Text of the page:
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The Literary Risk-Takers: On New Migrant and Refugee Fiction

Article from LitHub

John Domini Considers the Work of Viet Than Nguyen, Teju Cole, Dubravka Ugresic, and More

I can’t attend, for the road between my poem and Damascus is cut off for postmodern reasons.
–“I Can’t Attend,” by Ghayath Almadhoun

No ISBN sequence can keep track the world’s recent homeless, but the books won’t stop coming. As the refugee crisis grows unremittingly, with people out of Syria, El Salvador, Rwanda, Afghanistan, Bosnia… as the numbers mount, so do the novels and short stories. Fiction that grapples with the dislocation, the desperation, has surged over the past decade or so, and the output includes some celebrated recent titles. This year, our purgatorial 2020, has seen a fresh flurry, and several prove highly distinctive, both fine and strange.

Myself, attracted to such imaginations (and perhaps prodded by the ghost of my father, an economic refugee out of Southern Italy), I’ve been struck especially by that last element: the strangeness of these creations. Dream passages, nutty exaggeration, linguistic somersaults, disorienting shifts of frame and focus—these devices and others distinguish a surprising number of the imaginative works that struggle with these broken lives. That goes as well for authors working in their second or third language, a situation that you’d think would make them rely on the simple and standard. Instead, they embrace the subversive, and this refusal to conform gives me my essay. I’d argue that a norm-busting impulse distinguishes the most authentic fiction about migrants and refugees.


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Why Does Goodreads Have a Problem with Fiction by Women, About Women?

Introducing the Madievsky Rule

If you’ve used the internet to read book or film reviews in the last decade, you’ve probably heard of the Bechdel test. Cartoonist Alison Bechdel introduced the test in her comic strip Dykes To Watch Out For in 1985 as a means of assessing the ways women are portrayed in fiction. The test consists of a simple yes-or-no question: Does it depict two women in conversation about something other than a man? The Bechdel test doesn’t assess the quality of representation, nor does it determine whether the work is told through a feminist lens. It’s less a summative evaluation than a quick-and-dirty assessment of whether the work meets even a basic representational standard.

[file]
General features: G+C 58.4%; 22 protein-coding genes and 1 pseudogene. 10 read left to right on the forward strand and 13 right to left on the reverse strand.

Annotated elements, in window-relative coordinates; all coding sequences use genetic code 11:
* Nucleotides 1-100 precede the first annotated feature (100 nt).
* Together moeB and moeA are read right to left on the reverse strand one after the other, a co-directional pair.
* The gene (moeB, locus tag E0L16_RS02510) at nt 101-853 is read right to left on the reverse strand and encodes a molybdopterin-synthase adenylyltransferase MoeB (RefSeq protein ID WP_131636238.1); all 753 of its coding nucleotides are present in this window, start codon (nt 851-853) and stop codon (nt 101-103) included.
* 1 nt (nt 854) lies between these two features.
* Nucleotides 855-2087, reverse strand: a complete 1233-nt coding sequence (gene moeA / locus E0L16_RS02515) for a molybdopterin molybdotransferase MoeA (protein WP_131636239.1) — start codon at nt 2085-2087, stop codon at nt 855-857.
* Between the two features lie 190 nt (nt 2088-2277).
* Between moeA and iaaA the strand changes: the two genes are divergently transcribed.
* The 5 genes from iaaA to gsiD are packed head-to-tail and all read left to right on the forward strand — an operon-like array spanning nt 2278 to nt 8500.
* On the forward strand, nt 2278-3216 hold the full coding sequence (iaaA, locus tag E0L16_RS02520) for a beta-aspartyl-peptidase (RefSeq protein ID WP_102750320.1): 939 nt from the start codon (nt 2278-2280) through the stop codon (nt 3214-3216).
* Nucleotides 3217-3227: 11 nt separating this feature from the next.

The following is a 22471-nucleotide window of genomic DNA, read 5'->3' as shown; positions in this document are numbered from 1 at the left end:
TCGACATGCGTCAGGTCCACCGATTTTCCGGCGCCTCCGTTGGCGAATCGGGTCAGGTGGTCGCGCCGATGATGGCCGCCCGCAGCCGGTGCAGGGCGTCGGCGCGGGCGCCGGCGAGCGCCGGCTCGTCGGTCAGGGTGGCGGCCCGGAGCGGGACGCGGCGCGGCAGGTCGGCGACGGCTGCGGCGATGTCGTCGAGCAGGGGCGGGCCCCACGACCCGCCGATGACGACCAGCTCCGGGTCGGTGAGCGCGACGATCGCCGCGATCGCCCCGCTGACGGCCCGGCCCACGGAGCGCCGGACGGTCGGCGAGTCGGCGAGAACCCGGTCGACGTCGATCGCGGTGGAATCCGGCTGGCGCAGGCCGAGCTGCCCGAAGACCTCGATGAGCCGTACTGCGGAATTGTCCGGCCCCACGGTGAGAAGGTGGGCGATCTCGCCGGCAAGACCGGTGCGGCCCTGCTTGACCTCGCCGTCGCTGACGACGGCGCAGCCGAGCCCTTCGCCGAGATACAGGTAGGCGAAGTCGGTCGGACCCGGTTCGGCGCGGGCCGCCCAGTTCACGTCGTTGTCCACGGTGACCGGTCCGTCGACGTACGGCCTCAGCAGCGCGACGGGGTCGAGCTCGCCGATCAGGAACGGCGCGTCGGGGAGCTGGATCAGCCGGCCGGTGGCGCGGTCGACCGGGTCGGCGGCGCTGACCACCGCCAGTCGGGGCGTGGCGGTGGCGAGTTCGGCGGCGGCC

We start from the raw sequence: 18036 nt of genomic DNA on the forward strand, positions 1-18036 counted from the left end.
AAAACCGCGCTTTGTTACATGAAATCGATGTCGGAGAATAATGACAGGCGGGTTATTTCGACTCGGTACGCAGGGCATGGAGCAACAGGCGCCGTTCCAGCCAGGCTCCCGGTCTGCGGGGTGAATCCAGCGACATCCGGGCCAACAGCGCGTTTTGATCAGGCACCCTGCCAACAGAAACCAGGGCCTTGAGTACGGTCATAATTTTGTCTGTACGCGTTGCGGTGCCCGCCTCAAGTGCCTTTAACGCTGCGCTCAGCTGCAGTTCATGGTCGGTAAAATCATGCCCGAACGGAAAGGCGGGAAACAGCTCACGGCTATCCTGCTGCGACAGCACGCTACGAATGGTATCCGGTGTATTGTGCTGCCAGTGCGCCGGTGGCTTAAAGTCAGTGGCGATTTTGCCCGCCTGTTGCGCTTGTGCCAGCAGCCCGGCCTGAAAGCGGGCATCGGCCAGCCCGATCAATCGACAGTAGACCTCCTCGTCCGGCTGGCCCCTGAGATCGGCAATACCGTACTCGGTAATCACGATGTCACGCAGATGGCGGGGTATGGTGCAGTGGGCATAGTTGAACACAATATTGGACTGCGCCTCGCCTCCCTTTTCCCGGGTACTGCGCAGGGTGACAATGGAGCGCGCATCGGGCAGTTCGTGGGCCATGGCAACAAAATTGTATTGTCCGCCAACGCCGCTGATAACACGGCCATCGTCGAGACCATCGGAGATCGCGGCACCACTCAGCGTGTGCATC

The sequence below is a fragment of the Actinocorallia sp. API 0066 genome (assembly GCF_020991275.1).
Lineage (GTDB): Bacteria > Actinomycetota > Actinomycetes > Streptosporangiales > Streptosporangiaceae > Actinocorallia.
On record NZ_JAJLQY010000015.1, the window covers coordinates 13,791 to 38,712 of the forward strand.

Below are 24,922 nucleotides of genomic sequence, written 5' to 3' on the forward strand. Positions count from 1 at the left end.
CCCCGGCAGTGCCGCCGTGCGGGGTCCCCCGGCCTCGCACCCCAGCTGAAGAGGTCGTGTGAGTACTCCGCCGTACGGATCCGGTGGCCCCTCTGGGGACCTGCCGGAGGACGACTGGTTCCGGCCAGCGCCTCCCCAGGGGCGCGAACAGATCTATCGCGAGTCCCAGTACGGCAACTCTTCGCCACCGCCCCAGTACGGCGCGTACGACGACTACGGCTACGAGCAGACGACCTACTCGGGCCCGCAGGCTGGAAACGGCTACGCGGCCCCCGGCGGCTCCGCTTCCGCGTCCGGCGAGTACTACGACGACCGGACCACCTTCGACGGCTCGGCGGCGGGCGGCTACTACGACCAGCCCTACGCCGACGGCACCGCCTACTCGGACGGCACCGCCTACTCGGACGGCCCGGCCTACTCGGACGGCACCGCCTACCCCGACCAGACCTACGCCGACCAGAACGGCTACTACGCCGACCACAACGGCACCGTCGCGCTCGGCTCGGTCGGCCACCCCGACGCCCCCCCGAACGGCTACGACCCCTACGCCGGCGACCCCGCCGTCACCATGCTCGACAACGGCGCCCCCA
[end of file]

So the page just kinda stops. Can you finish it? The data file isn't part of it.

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Writing a Book? Here’s How Authors Make Money.

Writing a Book? Here’s How Authors Make Money.

Posted by  | Dec 16, 2016 |  | 13  |     

Writing a Book? Here’s How Authors Make Money.

Have you been thinking about writing a book, but wondering if it’s worth the time and effort? Have you been wondering how exactly do authors make money? How much do authors make per book? Whether you write books on how to make money or romance novels, this advice is actionable.

Maybe you’ve already written a book to build you brand. Now you’re wondering how to get the most out of your efforts.

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What’s Your Definition Of Success As A Writer? How Do You Measure It?

“Writing isn't about making money, getting famous, getting dates, getting laid, or making friends. In the end it's about enriching the lives of those who will read your work, and enriching your own life as well.”

Stephen King

A lot of the creative dissatisfaction comes from not being clear about your definition of success.

For many writers, publishing a book is a nebulous goal that has dollar signs and media mentions attached to it, but often hasn't been specified clearly enough. So whatever stage you're at on the writer's journey, identifying your definition of success will help a great deal. Watch the video below or here on YouTube.

Why are you writing?

Why do you want your book published and out in the world for others to read?


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Indie Success: “The Best of All Possible Worlds”

By Matia Madrona Query | 

Nov 20, 2020

Hugh Howey

For many in the self-publishing community, bestselling author Hugh Howey needs no introduction. He has written numerous sci-fi novels across multiple series, including the Bern Saga, the Sand series, and the postapocalyptic Silo Saga, which began with Wool, published in 2011 through Amazon’s Kindle Direct program. The series is set in a future when humanity has escaped an uninhabitable surface world by moving into underground silos.

This year, Houghton Mifflin Harcourt published all three Silo books—Wool, Shift, and Dust—individually and as a box set. The books have new covers, and the set features original tie-in essays and a chapbook of short stories.



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